"Perhaps," I said, "some silent electrical process will be contrived, so that the attractions of a new line of dress-goods or the fascination of a spring or fall opening may be imparted to a lady's consciousness without even the agency of words. All other facts of commercial and industrial interest could be dealt with in the same way. A fine thrill could be made to go from the last new book through the whole community, so that people would not willingly rest till they had it. Yes, one can see an indefinite future for advertising in that way. The adsmith may be the supreme artist of the twentieth century. He may assemble in his grasp, and employ at will, all the arts and sciences."
"Yes," said my friend, with a sort of fall in his voice, "that is very well. But what is to become of the race when it is penetrated at every pore with a sense of the world's demand and supply?"
"Oh, that is another affair. I was merely imagining the possible resources of invention in providing for the increase of advertising while guarding the integrity of the planet. I think, very likely, if the thing keeps on, we shall all go mad; but then we shall none of us be able to criticise the others. Or possibly the thing may work its own cure. You know the ingenuity of the political economists in justifying the egotism to which conditions appeal. They do not deny that these foster greed and rapacity in merciless degree, but they contend that when the wealth- winner drops off gorged there is a kind of miracle wrought, and good comes of it all. I never could see how; but if it is true, why shouldn't a sort of ultimate immunity come back to us from the very excess and invasion of the appeals now made to us, and destined to be made to us still more by the adsmith? Come, isn't there hope in that?"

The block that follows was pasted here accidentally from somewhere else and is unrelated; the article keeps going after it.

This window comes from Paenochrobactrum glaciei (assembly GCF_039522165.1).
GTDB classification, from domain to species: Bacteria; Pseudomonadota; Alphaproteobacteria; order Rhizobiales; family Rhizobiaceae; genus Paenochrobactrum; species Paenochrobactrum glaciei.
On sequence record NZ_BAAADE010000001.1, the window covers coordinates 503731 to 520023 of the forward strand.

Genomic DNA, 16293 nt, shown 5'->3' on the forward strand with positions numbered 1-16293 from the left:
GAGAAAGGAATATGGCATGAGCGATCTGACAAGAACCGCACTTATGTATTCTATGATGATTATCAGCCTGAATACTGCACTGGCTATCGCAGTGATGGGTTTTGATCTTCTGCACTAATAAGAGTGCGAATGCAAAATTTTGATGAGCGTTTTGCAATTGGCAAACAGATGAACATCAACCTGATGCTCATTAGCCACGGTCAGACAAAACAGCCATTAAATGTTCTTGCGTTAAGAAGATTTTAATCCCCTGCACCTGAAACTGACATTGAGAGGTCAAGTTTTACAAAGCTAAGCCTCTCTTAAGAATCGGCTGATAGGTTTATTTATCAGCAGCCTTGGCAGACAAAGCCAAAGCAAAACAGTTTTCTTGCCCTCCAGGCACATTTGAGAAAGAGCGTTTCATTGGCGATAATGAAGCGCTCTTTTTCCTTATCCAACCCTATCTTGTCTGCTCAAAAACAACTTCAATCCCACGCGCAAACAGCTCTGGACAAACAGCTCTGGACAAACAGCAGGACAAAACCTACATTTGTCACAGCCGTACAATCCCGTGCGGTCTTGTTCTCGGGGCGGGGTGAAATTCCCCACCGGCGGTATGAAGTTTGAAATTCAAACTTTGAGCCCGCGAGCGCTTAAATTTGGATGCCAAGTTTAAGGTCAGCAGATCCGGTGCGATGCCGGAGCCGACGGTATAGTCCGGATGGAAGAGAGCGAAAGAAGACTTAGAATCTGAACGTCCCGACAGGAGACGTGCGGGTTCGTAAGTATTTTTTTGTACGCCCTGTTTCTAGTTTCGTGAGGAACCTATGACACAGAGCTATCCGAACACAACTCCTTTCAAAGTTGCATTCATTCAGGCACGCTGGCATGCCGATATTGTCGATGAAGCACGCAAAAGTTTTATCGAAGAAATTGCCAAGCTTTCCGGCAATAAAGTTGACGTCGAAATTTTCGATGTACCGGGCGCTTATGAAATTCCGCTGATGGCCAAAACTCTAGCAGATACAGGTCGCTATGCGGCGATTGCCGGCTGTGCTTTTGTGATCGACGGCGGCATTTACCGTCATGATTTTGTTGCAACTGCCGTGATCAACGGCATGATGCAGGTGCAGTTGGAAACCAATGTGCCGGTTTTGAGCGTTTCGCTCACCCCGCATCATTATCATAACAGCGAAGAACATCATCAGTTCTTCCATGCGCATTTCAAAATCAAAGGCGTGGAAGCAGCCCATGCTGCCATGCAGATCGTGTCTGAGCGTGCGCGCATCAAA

"I see a great opportunity for the wofsmith in some such dream," said my friend. "Why don't you turn it to account?"
"You know that isn't my line; I must leave that sort of wofsmithing to the romantic novelist. Besides, I have my well-known panacea for all the ills our state is heir to, in a civilization which shall legislate foolish and vicious and ugly and adulterate things out of the possibility of existence. Most of the adsmithing is now employed in persuading people that such things are useful, beautiful, and pure. But in any civilization they shall not even be suffered to be made, much less foisted upon the community by adsmiths."
"I see what you mean," said my friend; and he sighed gently. "I had much better let you write about spring."